Still, to what extent did he think he had influenced Tolkien. Barfield responded:

As to Tolkien, I don’t know—he had strong ideas, of course, about the—autonomy, so to speak, of literature as art and—all of the Inklings felt that literature shouldn’t be used as a means of propagating a message…. The thing that mattered was that it was a good work of art, and that had its own value, which in the long run was a Christian value. I think that that would perhaps be as fair a ways as I could imagine of stating both Tolkien’s and Lewis’s attitude.—But it’s my estimating. It wasn’t anything I got from them.[6]

Second, one must consider just how often Barfield actually and personally attended an Inklings meeting. As noted elsewhere in this book, the Inklings ideally met for over a decade and a half every Thursday evening during the academic year—meaning that, at best, the more formal Inklings meetings held in Lewis’s rooms at Magdalen, could have reached upwards of 500 meetings. When asked how many meetings Barfield attended, he could not name a beginning or ending to the Inklings as a group. “I didn’t go every time, I go quite rarely, in fact. And I didn’t know about the end. When did it end? Just before the war [World War II], I suppose.” Here, Barfield hesitated in the interview. “About the—it was the war, wasn’t it?” he asked rather abstractedly. “There might have been one meeting or two during the war—two, yes.”[7]

All of this is understandable, of course, given that Barfield lived in London, not Oxford, and he joined his father’s law firm in 1929.[8] Though he continued to write, often prolifically and always brilliantly, he had to earn his living as a solicitor, not as an amateur philosopher. At best, Barfield claimed, he attended fewer than ten percent of the total meetings, and even this seems an overly generous number, especially given that he could not name the beginning or the end of the group.[9]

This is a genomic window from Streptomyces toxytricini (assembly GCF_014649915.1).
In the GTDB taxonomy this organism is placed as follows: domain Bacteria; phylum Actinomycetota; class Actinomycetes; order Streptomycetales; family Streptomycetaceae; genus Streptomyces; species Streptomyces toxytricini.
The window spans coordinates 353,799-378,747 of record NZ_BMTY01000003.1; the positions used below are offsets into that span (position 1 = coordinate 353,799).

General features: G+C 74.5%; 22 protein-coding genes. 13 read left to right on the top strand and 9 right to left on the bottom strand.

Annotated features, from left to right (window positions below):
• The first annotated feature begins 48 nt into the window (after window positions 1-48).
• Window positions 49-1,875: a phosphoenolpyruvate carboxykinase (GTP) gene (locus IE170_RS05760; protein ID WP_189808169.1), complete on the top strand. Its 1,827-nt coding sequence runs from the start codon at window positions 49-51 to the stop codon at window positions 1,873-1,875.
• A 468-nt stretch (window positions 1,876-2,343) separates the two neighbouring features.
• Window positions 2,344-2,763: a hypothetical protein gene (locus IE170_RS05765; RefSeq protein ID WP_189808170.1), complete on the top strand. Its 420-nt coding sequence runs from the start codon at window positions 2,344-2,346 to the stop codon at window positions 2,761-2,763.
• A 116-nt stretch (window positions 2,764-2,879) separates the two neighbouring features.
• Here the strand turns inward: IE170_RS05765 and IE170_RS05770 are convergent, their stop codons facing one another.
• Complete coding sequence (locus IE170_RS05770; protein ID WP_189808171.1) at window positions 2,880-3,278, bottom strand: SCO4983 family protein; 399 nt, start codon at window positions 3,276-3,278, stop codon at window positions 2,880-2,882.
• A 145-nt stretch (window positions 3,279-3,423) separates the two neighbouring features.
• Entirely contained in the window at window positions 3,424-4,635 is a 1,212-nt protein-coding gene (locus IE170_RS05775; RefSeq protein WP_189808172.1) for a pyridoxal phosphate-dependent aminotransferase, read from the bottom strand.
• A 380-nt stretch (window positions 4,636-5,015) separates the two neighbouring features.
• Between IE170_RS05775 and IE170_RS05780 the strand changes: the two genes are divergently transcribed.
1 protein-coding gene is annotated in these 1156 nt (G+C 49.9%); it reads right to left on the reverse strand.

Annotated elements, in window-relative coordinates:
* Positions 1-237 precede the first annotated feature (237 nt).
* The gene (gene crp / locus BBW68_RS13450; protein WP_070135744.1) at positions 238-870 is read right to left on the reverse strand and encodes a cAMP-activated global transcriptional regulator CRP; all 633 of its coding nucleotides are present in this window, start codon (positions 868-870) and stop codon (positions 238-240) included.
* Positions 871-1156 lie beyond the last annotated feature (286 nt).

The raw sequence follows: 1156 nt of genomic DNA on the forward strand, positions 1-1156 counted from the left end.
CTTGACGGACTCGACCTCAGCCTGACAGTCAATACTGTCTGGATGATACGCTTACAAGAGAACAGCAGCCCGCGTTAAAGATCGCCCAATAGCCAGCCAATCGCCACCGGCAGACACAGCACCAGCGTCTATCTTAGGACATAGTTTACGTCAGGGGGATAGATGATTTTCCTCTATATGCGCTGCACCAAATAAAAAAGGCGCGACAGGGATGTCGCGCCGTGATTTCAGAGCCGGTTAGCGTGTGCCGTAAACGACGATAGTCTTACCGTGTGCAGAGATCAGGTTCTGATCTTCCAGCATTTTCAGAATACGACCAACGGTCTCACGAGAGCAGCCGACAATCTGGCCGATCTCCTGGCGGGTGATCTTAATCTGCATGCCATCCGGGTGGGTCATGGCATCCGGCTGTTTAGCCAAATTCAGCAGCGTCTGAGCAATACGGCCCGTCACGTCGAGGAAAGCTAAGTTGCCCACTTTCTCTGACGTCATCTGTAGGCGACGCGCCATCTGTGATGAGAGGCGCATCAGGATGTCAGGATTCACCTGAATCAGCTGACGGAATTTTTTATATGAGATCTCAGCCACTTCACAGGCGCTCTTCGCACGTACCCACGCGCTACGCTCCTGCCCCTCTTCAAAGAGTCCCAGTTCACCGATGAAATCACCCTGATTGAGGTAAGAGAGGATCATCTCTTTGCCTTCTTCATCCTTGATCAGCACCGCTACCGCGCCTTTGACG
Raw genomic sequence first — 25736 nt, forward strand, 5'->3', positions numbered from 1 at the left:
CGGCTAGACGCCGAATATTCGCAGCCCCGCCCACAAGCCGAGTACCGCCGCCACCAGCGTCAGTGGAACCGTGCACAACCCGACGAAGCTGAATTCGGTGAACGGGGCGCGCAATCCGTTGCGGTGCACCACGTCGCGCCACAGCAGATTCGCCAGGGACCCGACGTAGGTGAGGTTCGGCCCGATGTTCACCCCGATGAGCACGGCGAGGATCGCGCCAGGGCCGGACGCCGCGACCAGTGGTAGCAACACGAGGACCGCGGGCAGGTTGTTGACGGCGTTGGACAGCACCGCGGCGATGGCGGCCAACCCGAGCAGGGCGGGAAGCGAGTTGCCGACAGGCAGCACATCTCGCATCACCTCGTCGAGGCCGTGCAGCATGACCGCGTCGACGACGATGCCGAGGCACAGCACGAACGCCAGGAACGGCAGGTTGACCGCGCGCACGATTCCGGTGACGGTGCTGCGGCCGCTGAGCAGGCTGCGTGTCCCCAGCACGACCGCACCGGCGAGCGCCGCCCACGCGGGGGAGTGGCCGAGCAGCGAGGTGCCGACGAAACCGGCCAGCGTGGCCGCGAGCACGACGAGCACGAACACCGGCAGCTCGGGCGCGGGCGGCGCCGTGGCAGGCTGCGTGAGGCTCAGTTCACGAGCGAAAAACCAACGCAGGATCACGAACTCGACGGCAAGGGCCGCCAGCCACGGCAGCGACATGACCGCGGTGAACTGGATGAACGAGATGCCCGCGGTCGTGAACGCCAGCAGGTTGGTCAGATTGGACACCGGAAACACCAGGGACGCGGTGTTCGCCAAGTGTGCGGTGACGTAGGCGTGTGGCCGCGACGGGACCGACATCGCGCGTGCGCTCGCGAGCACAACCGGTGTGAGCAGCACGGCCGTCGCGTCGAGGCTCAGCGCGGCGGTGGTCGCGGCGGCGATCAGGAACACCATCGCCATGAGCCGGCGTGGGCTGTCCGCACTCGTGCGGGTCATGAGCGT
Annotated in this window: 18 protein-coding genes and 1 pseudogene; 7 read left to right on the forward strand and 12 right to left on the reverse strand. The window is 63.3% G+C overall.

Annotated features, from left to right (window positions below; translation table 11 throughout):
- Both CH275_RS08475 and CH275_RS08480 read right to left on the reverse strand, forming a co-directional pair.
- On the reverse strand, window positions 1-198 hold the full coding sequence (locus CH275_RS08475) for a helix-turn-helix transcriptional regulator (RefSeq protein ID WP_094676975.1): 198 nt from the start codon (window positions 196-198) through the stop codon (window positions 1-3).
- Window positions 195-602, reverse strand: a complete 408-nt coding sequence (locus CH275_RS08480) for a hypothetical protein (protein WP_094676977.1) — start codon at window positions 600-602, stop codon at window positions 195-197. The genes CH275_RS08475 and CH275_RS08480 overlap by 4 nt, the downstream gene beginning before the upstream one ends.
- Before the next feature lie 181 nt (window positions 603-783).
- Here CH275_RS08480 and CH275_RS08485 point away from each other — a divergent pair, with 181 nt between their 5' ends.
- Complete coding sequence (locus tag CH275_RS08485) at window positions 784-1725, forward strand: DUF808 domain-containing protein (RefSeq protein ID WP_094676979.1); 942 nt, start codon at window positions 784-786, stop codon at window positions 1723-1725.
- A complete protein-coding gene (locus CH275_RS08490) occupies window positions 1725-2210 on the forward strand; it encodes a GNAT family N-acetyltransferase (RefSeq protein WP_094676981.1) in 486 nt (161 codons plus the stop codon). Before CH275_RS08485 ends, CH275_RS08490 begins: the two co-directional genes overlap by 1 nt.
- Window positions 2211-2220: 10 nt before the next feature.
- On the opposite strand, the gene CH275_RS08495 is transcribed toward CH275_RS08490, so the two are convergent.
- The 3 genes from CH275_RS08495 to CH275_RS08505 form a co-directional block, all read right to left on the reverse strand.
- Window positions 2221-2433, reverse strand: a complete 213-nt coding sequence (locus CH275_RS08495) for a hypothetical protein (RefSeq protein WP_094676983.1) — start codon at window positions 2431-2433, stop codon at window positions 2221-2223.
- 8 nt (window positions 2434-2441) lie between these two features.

And, third, to be sure, any right-thinking individual, then or now, would want to have Owen Barfield as a vital and central member of the Inklings. The man was, simply put, genius and, equally important, generous and charitable. His insights into the Inklings, frankly, are beyond compare. In a 1969 lecture, Barfield claimed correctly that the Inklings had stood for and advanced four ideas: a longing for the Infinite and the western desires of the Good, the True, and the Beautiful; that every person is endowed with dignity, especially as he or she moves toward sanctification; “the idealization of love between the sexes”; and, finally, that the truest stories end in joy, not sorrow.[10]

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Notes:

1 C.S. Lewis, Surprised by Joy, 216

2 Owen Barfield, “Foreword,” VII v. 1 (1980): 9

3 Owen Barfield, “The Inklings Remembered,” World and I (April 1990): 548

4 Interview with Owen Barfield, WCWC. Date: July 19 and 20, 1984. Location: Kent, England. Interviewer: Lyle W. Dorsett. See also, “Owen Barfield,” London Daily Telegraph (December 22, 1997).

5 Interview with Owen Barfield, WCWC. Date: July 19 and 20, 1984. Location: Kent, England. Interviewer: Lyle W. Dorsett.

6 Interview with Owen Barfield, WCWC. Date: July 19 and 20, 1984. Location: Kent, England. Interviewer: Lyle W. Dorsett.

7 Interview with Owen Barfield, WCWC. Date: July 19 and 20, 1984. Location: Kent, England. Interviewer: Lyle W. Dorsett.

8 Dictionary of National Biography 3, pg. 803.

9 Owen Barfield, “The Inklings Remembered,” World and I (April 1990): 548.

10 Rand Kuhl, “Owen Barfield in Southern California,” Mythlore 1 (October 1969), 10.

Editor’s Note: The featured image is a photograph of A. Owen Barfield (c. 1955) and is in public domain.